Babycham was a highly successful pear cider drink that was established in Britain from the early 1950s.
The Showering family had a long association with the inn-keeping and brewing trade in Shepton Mallet, Somerset, dating back to the 18th century.
Albert Edward Showering (1874 – 1946), a small-scale brewer, owned three public houses in Shepton Mallet by 1928. He had four sons, and two of them, Herbert (1906 – 1974) and Francis (1912 – 1995) were to prove instrumental in the subsequent growth of the business.
Arthur Edward Showering (1899 – 1979) took over the license of the Ship Inn on Kilver Street, Shepton Mallet, which was owned by his father Albert, in 1921. The rear of the Ship Inn housed a small brewery.
Showerings was incorporated as a private company in 1932, with Herbert Showering as chairman. Cider production was established by this time. Albert Edward Showering retired in 1934.
Francis Showering, a trained chemist, was manager of the Showerings cider mill by 1939. He was a stocky, hard-working, no-nonsense West Countryman. Francis Showering was managing director of Showerings by 1949.
Throughout the late 1940s and early 1950s, Showerings won numerous awards for the quality of its bottled ciders.
After years of research and development, Francis Showering developed a new sterile filtration process that improved the shelf quality of perry (pear cider). The product was clear and sparkling, and reminiscent of champagne.
The sale of perry in Britain at the time was very small. The Showering brothers instigated extensive market research in the Bristol area by conducting numerous pub crawls to ascertain the popularity of their new perry product.
Francis Showering determined to market the product towards women, and the Babycham trademark was registered in 1950. The product was packaged in 4 liquid ounce (118ml) “baby bottles”.
In order to prioritise the production of Babycham, brewing ceased from 1952, and apple cider production ended in early 1953. Babycham was launched nationwide from 1953 and demand immediately exceeded all expectations.
Herbert Showering was responsible for marketing the product, and advertising commenced from September 1953. Advertising was to heavily emphasise its similarity to champagne. Sales quickly boomed. Advertising agency Masius Wynne-Williams created the Chinese water deer mascot for the brand.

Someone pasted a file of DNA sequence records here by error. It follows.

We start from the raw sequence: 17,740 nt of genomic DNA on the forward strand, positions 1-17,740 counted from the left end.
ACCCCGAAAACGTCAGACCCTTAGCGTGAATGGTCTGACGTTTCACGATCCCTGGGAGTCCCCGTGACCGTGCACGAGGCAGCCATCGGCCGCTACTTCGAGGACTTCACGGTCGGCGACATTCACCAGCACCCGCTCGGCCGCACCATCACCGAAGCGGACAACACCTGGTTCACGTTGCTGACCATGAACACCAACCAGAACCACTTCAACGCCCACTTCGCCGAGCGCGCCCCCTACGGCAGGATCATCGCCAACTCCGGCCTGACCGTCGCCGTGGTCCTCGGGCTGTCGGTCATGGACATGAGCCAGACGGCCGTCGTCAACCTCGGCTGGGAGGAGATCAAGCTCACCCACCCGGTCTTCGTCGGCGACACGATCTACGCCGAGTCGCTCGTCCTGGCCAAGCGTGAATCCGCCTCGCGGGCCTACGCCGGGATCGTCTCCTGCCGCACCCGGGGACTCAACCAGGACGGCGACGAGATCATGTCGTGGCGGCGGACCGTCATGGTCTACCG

A significant factor behind the success of Babycham was that it appealed to the relatively untapped female market. At the same time, bottled beers and ciders were becoming increasingly popular over draught drinks due to their more consistent quality. Furthermore, the brewers who owned much of the licensed premises in Britain readily introduced Babycham to their public houses, as it was not in direct competition with beer.
Showerings was unable to meet demand for Babycham in the pre-Christmas period of 1954. Rather than compromise on product quality, which could have increased supply, strict rationing of Babycham was introduced.
Babycham became the first alcoholic product to be advertised on British television in 1955. Around £300,000 was spent on advertising between 1953 and 1956.
The success of Babycham turned the Showerings brothers into millionaires.
Showerings acquired R N Coate & Co of Nailsea, Somerset, one of the four largest cider manufacturers in Britain, in 1956.
Showerings was converted into a public company in 1959. Over 1,000 people were employed. By this time Showerings bought much of Britain’s perry pear crop, as well as importing the fruit from Europe.
Aided by heavy marketing expenditure, annual sales of Babycham reached £8 million by 1961.
William Gaymer & Son of Norfolk was acquired in 1961. Gaymer was one of the largest cider manufacturers in Britain, and claimed to be the oldest. The deal turned Showerings into the second largest cider manufacturer in the world.
Showerings merged with Allied Breweries in 1968.
2.5 million bottles of Babycham were produced every week by 1969, consuming the majority of British pear production.
90 percent of licensed premises in Britain sold Babycham by 1977.
Babycham was made with 25 percent apple cider by 1979.